We’ve heard a lot about Luke Hancock as we run up to the 2012-13 season, and for good reason. The George Mason transfer could be the missing piece that will push last year’s Final Four-worthy Louisville Cardinals the rest of the way to a national title.
The 6’5″ Hancock displayed a nice all-around game at Mason, averaging 10.9 points, 4.2 rebounds, 4.3 assists and a steal per game in his final season in northern Virginia. The Cards can definitely use his steady presence. But will he be the most impactful transfer in the league?
Mike Waters of the Syracuse Post-Standard doesn’t think so. He puts Hancock smack in the middle of his top five transfer players in the Big East, at No. 3. Below Hancock are Wally Judge, who fled the Kansas State Wildcats to become a Rutgers Scarlet Knight, and Brian Oliver of Seton Hall. Oliver is the true Undercover Brother of the group – many may not even remember his time at Georgia Tech.
So, with Hancock in the third spot, who does Waters think may be even better? He points to two players who will attempt to help proud programs back to the heights. Tony Chennault, a full-time starter for Wake Forest last season, has been granted a waiver to start playing immediately for Villanova, following the shooting death of his brother.
Topping the list is a player who truly hid his light under a bushel while playing for his father in the seldom-televised MAC.
1. Trey Zeigler, Pittsburgh: Don’t let the fact that Zeigler transferred to Pittsburgh from Central Michigan fool you. Zeigler, a 6-5 guard, was never a Mid-American Conference level recruit. He went to Central Michigan to play for his father, Ernie, who was let go after last season. Zeigler received a waiver to play immediately at Pitt. In his two years at Central Michigan, Zeigler scored 1,011 points. He hit double-figures 54 times in 63 career games there. Last year, he averaged a team-high 15.6 points per game, which ranked third in the MAC. He also led Central Michigan with 6.7 rebounds per game. Zeigler could have a huge impact on Pitt where he’ll get the chance to replace Ashton Gibbs in the Panthers’ starting lineup.
Zeigler has been considered a likely NBA player for some time. If he’s able to make Pitt’s final Big East season a truly memorable one, he may fulfill that potential sooner rather than later.
Last month the NCAA announced that due to rules violations found in their investigation of the SMU men’s basketball program, the team would be banned from postseason play in 2015-16 and head coach Larry Brown would be suspended for the first nine games of the 2015-16 season. With a team led by seniors Nic Moore and Markus Kennedy and just one player (Keith Frazier) being the subject of the investigation, it was assumed that SMU would at the very least appeal the postseason ban.
Friday, the school announced that while it will appeal some of the penalties handed down by the NCAA to the men’s basketball and men’s golf programs they will not appeal the postseason ban or Brown’s suspension.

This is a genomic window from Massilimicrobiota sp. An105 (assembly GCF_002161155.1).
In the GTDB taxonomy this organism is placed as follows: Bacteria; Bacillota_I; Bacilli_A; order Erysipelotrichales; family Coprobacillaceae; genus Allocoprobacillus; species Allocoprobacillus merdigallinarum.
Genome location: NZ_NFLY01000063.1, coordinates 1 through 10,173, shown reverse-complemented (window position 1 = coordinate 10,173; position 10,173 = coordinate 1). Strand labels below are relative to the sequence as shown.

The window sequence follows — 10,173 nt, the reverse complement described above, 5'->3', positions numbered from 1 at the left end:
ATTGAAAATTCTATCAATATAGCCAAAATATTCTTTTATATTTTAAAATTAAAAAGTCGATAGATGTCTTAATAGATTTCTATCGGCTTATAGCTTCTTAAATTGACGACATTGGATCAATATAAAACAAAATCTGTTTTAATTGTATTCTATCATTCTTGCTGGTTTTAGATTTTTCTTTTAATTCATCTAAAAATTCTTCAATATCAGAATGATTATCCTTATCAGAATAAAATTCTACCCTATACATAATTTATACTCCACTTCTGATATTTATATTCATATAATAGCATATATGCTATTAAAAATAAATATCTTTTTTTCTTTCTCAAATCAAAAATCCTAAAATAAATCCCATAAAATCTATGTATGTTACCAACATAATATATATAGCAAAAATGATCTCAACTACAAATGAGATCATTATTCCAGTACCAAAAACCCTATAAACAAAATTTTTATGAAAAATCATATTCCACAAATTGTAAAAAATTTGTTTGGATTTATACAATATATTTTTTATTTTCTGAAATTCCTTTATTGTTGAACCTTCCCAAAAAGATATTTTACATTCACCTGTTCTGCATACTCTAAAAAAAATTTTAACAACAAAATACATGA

“After careful consideration, however, we will not appeal the NCAA post-season ban on men’s basketball or partial season suspension of Head Men’s Basketball Coach Larry Brown,” SMU president R. Gerald Turner stated in the release. “Although we regret the severe impact on our student-athletes, the simple fact is that the NCAA penalty structure mandates at minimum a one-year post-season ban for the level of misconduct that occurred, in our case, when a former staff member completed an online high school course for a prospective student-athlete, committing academic misconduct.
“In addition, should we appeal this matter, the lengthy process and uncertainty during this period could harm many aspects of the program. Coach Brown and his staff also agree that it is in the best interests of the program to accept these sanctions and move forward.”
Among the penalties the school will appeal (with regards to the basketball program) are the “duration of scholarship losses” and how long the recruiting restrictions placed on the program will last, and the vacating of games Frazier played in during the 2013-14 season.
This a tough turn of events for players who had nothing to do with the violations, as they see their opportunity to return to the NCAA tournament taken away. As a result of the school’s decision, SMU’s season will end March 9 following their regular season finale against Cincinnati.
Kevin Marfo committed to George Washington on Friday evening, announcing his decision on Twitter.
“I am grateful and appreciative to all the schools that recruited me. But I will be spending the next four years at George Washington University,” he tweeted.
This caps a successful week for Mike Lonergan on the recruiting trail. On Tuesday, GW landed a commitment from Darnell Rogers, a 5-foot-3 point guard. He is the son of former GW guard Shawnta Rogers, the 1999 Atlantic 10 Player of the Year. GW ends the week by adding a tenacious rebounder to a front court that graduates top rebounder Kevin Larsen after this season. Rogers and Marfo join power forward Collin Smith in the Class of 2016. Seton Hall transfer Jaren Sina will also be eligible in 2016-17.
He cut his list to 10 in August with Pittsburgh, Georgia Tech, Minnesota, Boston College, UMass, Saint Joseph’s, DePaul, Rhode Island and Providence all making the cut along wit the Colonials. He later trimmed the list to five finalists: BC, Providence, DePaul, GW and Rhode Island.
The Worcester Academy (Mass.) forward played for BABC this summer in the Nike EYBL, averaging 11.3 points and 8.8 rebounds per game. The 6-foot-8 Marfo is listed as the No. 148 overall player in the Class of 2016 by Rivals.